It’s not easy being green, but platinum? Well, that’s almost unheard of. And yet, the recently completed aquatics facility at the East Portland Community Center is expected to be the first of its kind to achieve LEED platinum — the highest certification level from the U.S. Green Building Council’s Leadership in Energy & Environmental Design rating system.
“It’s our understanding [that] we’re the first
year-round pool complex in the United States, and maybe even the
world, to achieve LEED platinum,” says Richard Bosch,
architect and project manager at Portland, Ore., Parks &
Recreation. “The whole city is very proud of this
Lisa Petterson, project manager with Portland’s SERA Architects,
agrees that the impending LEED status is a true badge of honor,
given the reputation that aquatics centers typically have for being
energy hogs. “There aren’t very many LEED platinum
buildings in the country, and when you have a building that’s
a high-energy user like a natatorium, it’s that much harder
to achieve platinum,” she says.
Good, better, best
The facility was originally conceived more than a decade ago,
several years before LEED even existed, and before a current
Portland ordinance requiring city projects to attempt to meet LEED
gold requirements (one level below platinum.) After a series of
funding-related stops and starts, the project got under way in
earnest when voters passed a parks levy in 2002.
As the building team tackled criteria for LEED gold requirements
as well as other city mandates for conservation, members
conjectured that it might be feasible to actually surpass the
city’s expectations. The more they looked for ways to design
a building with lower operational costs and the newest technology
available, the more they saw they were meeting LEED platinum
criteria, almost as a happy coincidence in some instances.
“I don’t think we anticipated the number of
different synergies we would find in terms of the architecture,
mechanical systems and pool design,” Petterson says.
“It suddenly became a question of ‘Why not go
For Bosch at Parks & Recreation, the original frustration
stemming from funding-related delays was ironically fortuitous. If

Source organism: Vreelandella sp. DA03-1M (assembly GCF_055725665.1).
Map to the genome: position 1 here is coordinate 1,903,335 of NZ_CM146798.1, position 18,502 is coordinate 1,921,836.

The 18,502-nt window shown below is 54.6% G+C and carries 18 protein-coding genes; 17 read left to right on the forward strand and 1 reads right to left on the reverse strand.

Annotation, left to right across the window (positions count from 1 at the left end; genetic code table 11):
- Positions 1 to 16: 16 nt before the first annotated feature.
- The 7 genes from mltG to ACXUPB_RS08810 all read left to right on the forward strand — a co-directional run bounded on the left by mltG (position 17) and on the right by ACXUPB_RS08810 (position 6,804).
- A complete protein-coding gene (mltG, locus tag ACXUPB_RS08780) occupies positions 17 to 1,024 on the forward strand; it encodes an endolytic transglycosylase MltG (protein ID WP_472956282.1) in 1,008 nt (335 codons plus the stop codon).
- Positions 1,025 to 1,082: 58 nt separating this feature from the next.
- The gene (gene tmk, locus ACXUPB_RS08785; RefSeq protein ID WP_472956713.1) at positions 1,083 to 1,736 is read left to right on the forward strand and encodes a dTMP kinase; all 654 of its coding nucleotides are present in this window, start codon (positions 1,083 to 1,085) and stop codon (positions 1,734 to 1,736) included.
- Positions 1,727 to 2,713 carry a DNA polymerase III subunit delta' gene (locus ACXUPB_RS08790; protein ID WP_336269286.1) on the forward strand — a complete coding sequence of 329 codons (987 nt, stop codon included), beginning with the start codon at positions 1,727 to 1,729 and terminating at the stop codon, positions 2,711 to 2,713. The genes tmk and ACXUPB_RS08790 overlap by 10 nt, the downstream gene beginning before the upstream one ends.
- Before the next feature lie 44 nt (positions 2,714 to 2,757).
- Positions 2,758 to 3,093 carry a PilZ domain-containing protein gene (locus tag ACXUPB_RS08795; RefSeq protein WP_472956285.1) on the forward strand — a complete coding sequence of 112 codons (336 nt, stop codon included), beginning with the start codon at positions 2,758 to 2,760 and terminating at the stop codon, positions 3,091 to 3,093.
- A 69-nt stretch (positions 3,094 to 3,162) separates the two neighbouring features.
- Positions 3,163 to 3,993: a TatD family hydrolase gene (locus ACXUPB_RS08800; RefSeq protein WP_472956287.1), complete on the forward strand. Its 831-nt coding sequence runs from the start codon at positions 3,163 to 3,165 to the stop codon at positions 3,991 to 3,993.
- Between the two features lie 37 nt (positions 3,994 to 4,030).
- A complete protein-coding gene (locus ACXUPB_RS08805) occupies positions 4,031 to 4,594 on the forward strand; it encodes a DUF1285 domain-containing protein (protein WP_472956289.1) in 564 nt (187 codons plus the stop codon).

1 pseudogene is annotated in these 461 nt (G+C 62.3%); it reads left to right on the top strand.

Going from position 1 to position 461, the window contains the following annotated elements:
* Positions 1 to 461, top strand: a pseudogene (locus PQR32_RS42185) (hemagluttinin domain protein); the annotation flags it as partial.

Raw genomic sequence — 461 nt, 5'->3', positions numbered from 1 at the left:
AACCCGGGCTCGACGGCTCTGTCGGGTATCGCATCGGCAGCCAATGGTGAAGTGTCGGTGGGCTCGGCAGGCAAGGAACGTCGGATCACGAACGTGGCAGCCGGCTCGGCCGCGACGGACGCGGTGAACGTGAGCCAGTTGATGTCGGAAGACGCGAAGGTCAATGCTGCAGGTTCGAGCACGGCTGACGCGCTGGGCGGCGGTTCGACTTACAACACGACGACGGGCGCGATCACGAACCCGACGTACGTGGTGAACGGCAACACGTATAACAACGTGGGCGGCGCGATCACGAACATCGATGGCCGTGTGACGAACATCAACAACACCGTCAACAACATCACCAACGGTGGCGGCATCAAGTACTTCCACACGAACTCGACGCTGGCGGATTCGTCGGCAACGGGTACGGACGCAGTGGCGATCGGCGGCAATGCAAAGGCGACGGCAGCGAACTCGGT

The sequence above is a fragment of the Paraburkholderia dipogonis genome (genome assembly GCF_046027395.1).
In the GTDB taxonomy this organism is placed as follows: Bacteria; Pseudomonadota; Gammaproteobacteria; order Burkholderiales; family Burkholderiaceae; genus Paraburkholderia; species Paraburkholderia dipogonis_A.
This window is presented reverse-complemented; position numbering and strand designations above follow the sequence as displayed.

the pool had been green-lighted back in the late 1990s, it
wouldn’t be nearly as energy-efficient as its current
“The first half of this decade is where the green industry
really got to be more inventive,” he says. “A lot of
the technology we ended up implementing didn’t even exist yet
in 2003. So just as LEED’s development sort of ran parallel
to this project, I think the technology was developing in parallel,
The aquatics center, a 15,000-square-foot addition to an already
existing community center built in 1997, boasts myriad eco-friendly
features inside and out. The building is aligned north/south, with
solid walls on the east and west (where the sun would be most
overwhelming). At the top of the natatorium, huge clerestory
windows take full advantage of natural light.
“Obviously, that provides a reduction in energy, but it
also adds to the quality of the space,” Petterson says.
Artificial lights set on automatic sensors turn on, zone by zone,
when the sun begins to set, or when lack of motion indicates the
pool is not in use.
The building’s sloped roof was designed
“PV-ready” with special built-in fasteners to hold the
85kW photovoltaic panels, which were installed this spring as the
final step for reaching platinum certification. These panels,
predicted to provide 15 percent of the building’s total
annual energy, were funded through a third-party process that lets
an outside company pay for the system — and thus reap the tax
Another six-panel solar thermal installation heats the water for
the facility’s showers, while a separate heat-recapture
system transfers waste heat off the mechanical system to heat the
“If you can capture that energy and use it for another
purpose, like reheating the pool water, then we’re not, in
essence, wasting that energy,” Petterson explains.
Outside, the facility manages 100 percent of its rainwater on
site, diverting it through bioswales and injection drywells that